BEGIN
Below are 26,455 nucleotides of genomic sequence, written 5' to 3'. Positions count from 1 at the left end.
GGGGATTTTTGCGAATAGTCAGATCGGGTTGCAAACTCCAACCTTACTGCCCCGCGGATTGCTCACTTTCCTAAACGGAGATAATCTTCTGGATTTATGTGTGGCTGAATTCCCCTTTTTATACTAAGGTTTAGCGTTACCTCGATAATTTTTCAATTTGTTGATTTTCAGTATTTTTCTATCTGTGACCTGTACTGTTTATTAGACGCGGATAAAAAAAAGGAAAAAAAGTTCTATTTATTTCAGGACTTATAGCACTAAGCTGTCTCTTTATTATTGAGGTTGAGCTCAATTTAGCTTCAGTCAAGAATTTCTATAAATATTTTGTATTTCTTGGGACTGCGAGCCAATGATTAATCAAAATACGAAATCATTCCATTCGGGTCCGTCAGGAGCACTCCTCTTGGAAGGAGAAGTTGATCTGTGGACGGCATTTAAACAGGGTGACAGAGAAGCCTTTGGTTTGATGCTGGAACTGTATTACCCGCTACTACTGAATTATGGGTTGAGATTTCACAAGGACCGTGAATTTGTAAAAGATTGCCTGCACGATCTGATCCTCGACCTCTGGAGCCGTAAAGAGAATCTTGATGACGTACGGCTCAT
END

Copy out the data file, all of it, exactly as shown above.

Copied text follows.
Below are 26,455 nucleotides of genomic sequence, written 5' to 3'. Positions count from 1 at the left end.
GGGGATTTTTGCGAATAGTCAGATCGGGTTGCAAACTCCAACCTTACTGCCCCGCGGATTGCTCACTTTCCTAAACGGAGATAATCTTCTGGATTTATGTGTGGCTGAATTCCCCTTTTTATACTAAGGTTTAGCGTTACCTCGATAATTTTTCAATTTGTTGATTTTCAGTATTTTTCTATCTGTGACCTGTACTGTTTATTAGACGCGGATAAAAAAAAGGAAAAAAAGTTCTATTTATTTCAGGACTTATAGCACTAAGCTGTCTCTTTATTATTGAGGTTGAGCTCAATTTAGCTTCAGTCAAGAATTTCTATAAATATTTTGTATTTCTTGGGACTGCGAGCCAATGATTAATCAAAATACGAAATCATTCCATTCGGGTCCGTCAGGAGCACTCCTCTTGGAAGGAGAAGTTGATCTGTGGACGGCATTTAAACAGGGTGACAGAGAAGCCTTTGGTTTGATGCTGGAACTGTATTACCCGCTACTACTGAATTATGGGTTGAGATTTCACAAGGACCGTGAATTTGTAAAAGATTGCCTGCACGATCTGATCCTCGACCTCTGGAGCCGTAAAGAGAATCTTGATGACGTACGGCTCAT